China Manufacturing Rose in June Amid Global UpturnBloomberg News
Reading beat all economist estimates, second highest this year
Conditions in smaller and bigger companies further diversified
China’s official factory gauge concluded the first half of the year on a robust note, the latest evidence of stable momentum that gives policy makers room to continue defusing financial risks.
- The manufacturing purchasing managers index increased to 51.7 in June, beating all estimates compiled by a Bloomberg survey of economists, and the 51.2 reading in May
- The non-manufacturing PMI rose to 54.9 compared to 54.5 a month earlier
- New export orders rose to 52.0, the highest level since April 2012
- Numbers higher than 50 indicate expansionary conditions; below 50 signals contraction
Economic activity this year has proven more resilient than expected, giving policy makers time to focus on reining in financial risks and cooling a frothy property sector. Firmer global trade is boosting corporate profits and hiring, easing fears -- for now -- that efforts to cut excessive financial borrowing could derail the government’s target of 6.5 percent expansion in output.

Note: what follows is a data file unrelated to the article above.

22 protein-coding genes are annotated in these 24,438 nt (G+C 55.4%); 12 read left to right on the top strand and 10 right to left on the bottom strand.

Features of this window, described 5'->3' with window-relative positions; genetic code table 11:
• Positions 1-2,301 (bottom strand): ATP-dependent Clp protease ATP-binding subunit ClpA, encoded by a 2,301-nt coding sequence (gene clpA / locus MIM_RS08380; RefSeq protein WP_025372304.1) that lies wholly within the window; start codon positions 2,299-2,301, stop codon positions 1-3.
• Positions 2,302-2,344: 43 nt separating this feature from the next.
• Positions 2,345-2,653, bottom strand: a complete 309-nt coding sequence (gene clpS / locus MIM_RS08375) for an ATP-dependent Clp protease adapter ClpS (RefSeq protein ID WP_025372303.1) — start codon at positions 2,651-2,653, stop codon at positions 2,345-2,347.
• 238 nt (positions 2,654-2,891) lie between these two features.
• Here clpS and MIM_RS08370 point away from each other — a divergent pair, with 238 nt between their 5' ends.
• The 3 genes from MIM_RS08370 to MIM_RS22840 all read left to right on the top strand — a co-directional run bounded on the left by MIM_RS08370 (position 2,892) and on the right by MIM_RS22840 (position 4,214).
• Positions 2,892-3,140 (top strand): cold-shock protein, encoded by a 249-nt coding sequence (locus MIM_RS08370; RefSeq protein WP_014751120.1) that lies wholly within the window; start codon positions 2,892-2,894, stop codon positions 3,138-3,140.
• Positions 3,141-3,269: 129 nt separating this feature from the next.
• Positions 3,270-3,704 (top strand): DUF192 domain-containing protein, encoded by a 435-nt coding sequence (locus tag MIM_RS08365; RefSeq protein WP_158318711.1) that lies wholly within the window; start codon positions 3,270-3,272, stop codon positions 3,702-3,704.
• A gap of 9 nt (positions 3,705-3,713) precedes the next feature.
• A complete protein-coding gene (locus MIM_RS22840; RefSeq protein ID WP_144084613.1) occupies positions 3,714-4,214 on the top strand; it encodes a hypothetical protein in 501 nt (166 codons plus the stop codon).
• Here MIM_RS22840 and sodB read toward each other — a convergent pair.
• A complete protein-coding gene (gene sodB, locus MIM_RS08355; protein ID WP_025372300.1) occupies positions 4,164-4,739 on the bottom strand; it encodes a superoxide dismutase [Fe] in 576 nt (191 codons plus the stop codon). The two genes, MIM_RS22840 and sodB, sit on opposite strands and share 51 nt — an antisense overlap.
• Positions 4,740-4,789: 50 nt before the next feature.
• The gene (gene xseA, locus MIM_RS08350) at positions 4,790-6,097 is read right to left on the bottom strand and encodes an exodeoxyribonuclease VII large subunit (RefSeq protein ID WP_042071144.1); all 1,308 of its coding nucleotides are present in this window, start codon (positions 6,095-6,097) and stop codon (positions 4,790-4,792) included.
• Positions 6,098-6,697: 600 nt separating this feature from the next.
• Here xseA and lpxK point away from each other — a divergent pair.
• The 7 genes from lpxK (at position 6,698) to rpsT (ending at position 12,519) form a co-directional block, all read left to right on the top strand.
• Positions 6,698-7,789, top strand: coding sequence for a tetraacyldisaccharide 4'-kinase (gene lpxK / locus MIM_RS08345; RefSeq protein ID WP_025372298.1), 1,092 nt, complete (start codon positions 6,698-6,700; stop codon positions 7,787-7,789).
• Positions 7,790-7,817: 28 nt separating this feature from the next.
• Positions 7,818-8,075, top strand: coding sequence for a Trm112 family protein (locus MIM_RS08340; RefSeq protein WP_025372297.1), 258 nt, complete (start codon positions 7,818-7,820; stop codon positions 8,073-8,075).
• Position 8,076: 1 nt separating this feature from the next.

Companies are assuming that curbs on excess leverage and the property sector will be transient this year, as the Communist Party won’t allow much economic pain before the leadership transition in the fall, according to a report published by research firm CBB International this week.
"It means that momentum in the economy continues to be robust and we’ll have only a gradual slowdown at worst in the coming quarters," Dariusz Kowalczyk, a senior emerging-market strategist at Credit Agricole CIB in Hong Kong, said in a Bloomberg Television interview. "China is doing very well."
China’s manufacturing PMI reached its second highest level this year on the back of improving market sentiment and industrial upgrading, according to an NBS statement posted on its website. Pharmaceuticals, electrical and mechanical equipment manufacturing sectors performed especially well, while some traditional industries such as petroleum processing are under pressure, according to the statement.
"Stronger foreign demand is helping to support manufacturing activity," Julian Evans-Pritchard, China economist at Capital Economics Ltd. in Singapore, wrote in a note. "The price components both increased for the first time since December, suggesting that downward pressure on producer prices may now be easing."
- New orders climbed to 53.1 from 52.3 in May
- Business activity expectations rose to 58.7 from 56.8 in May
- Steel industry PMI for June eased to 54.1 from 54.8
- Conditions at large and medium-sized enterprises diverged; larger firms index rose to 52.7 from 51.2 while medium business index slipped to 50.5 from 51.3
- Services’ role in stabilizing the economy was reinforced; Delivery index rose to 72.2 aided by mid-term online sales promotions
— With assistance by Jeff Kearns, Yinan Zhao, Miao Han, and Xiaoqing Pi